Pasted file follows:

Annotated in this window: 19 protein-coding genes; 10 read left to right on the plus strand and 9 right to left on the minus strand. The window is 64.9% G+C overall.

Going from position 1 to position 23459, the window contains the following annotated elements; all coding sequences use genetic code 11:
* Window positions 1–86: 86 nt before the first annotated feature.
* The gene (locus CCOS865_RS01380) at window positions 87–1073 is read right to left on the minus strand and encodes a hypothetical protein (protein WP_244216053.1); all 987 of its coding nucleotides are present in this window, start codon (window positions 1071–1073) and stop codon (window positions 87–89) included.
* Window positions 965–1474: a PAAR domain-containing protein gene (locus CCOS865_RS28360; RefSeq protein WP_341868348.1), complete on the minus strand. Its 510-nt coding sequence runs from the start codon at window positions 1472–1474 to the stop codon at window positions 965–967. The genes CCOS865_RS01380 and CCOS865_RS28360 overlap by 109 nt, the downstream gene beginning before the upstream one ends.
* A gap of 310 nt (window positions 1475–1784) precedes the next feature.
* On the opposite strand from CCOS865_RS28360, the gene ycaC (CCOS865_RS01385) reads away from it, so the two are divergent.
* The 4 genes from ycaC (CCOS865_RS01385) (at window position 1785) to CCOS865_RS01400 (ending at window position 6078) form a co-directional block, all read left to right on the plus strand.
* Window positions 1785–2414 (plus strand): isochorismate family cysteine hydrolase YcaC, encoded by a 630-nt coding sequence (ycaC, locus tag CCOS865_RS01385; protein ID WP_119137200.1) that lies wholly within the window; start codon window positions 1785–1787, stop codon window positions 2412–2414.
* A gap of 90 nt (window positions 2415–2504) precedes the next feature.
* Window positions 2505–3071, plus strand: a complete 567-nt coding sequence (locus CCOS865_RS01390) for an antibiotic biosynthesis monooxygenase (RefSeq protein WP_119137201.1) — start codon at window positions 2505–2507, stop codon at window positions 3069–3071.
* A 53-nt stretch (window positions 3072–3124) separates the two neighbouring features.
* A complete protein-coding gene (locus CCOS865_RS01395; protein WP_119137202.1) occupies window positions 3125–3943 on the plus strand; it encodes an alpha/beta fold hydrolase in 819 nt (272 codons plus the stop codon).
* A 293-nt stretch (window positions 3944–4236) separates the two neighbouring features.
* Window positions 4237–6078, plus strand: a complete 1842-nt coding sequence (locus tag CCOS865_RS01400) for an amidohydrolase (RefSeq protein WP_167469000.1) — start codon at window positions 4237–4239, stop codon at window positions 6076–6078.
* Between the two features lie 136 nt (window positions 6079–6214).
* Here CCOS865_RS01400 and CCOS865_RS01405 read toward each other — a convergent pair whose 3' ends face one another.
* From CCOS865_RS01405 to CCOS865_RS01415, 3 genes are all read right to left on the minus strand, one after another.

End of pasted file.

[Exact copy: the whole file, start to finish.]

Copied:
Annotated in this window: 19 protein-coding genes; 10 read left to right on the plus strand and 9 right to left on the minus strand. The window is 64.9% G+C overall.

Going from position 1 to position 23459, the window contains the following annotated elements; all coding sequences use genetic code 11:
* Window positions 1–86: 86 nt before the first annotated feature.
* The gene (locus CCOS865_RS01380) at window positions 87–1073 is read right to left on the minus strand and encodes a hypothetical protein (protein WP_244216053.1); all 987 of its coding nucleotides are present in this window, start codon (window positions 1071–1073) and stop codon (window positions 87–89) included.
* Window positions 965–1474: a PAAR domain-containing protein gene (locus CCOS865_RS28360; RefSeq protein WP_341868348.1), complete on the minus strand. Its 510-nt coding sequence runs from the start codon at window positions 1472–1474 to the stop codon at window positions 965–967. The genes CCOS865_RS01380 and CCOS865_RS28360 overlap by 109 nt, the downstream gene beginning before the upstream one ends.
* A gap of 310 nt (window positions 1475–1784) precedes the next feature.
* On the opposite strand from CCOS865_RS28360, the gene ycaC (CCOS865_RS01385) reads away from it, so the two are divergent.
* The 4 genes from ycaC (CCOS865_RS01385) (at window position 1785) to CCOS865_RS01400 (ending at window position 6078) form a co-directional block, all read left to right on the plus strand.
* Window positions 1785–2414 (plus strand): isochorismate family cysteine hydrolase YcaC, encoded by a 630-nt coding sequence (ycaC, locus tag CCOS865_RS01385; protein ID WP_119137200.1) that lies wholly within the window; start codon window positions 1785–1787, stop codon window positions 2412–2414.
* A gap of 90 nt (window positions 2415–2504) precedes the next feature.
* Window positions 2505–3071, plus strand: a complete 567-nt coding sequence (locus CCOS865_RS01390) for an antibiotic biosynthesis monooxygenase (RefSeq protein WP_119137201.1) — start codon at window positions 2505–2507, stop codon at window positions 3069–3071.
* A 53-nt stretch (window positions 3072–3124) separates the two neighbouring features.
* A complete protein-coding gene (locus CCOS865_RS01395; protein WP_119137202.1) occupies window positions 3125–3943 on the plus strand; it encodes an alpha/beta fold hydrolase in 819 nt (272 codons plus the stop codon).
* A 293-nt stretch (window positions 3944–4236) separates the two neighbouring features.
* Window positions 4237–6078, plus strand: a complete 1842-nt coding sequence (locus tag CCOS865_RS01400) for an amidohydrolase (RefSeq protein WP_167469000.1) — start codon at window positions 4237–4239, stop codon at window positions 6076–6078.
* Between the two features lie 136 nt (window positions 6079–6214).
* Here CCOS865_RS01400 and CCOS865_RS01405 read toward each other — a convergent pair whose 3' ends face one another.
* From CCOS865_RS01405 to CCOS865_RS01415, 3 genes are all read right to left on the minus strand, one after another.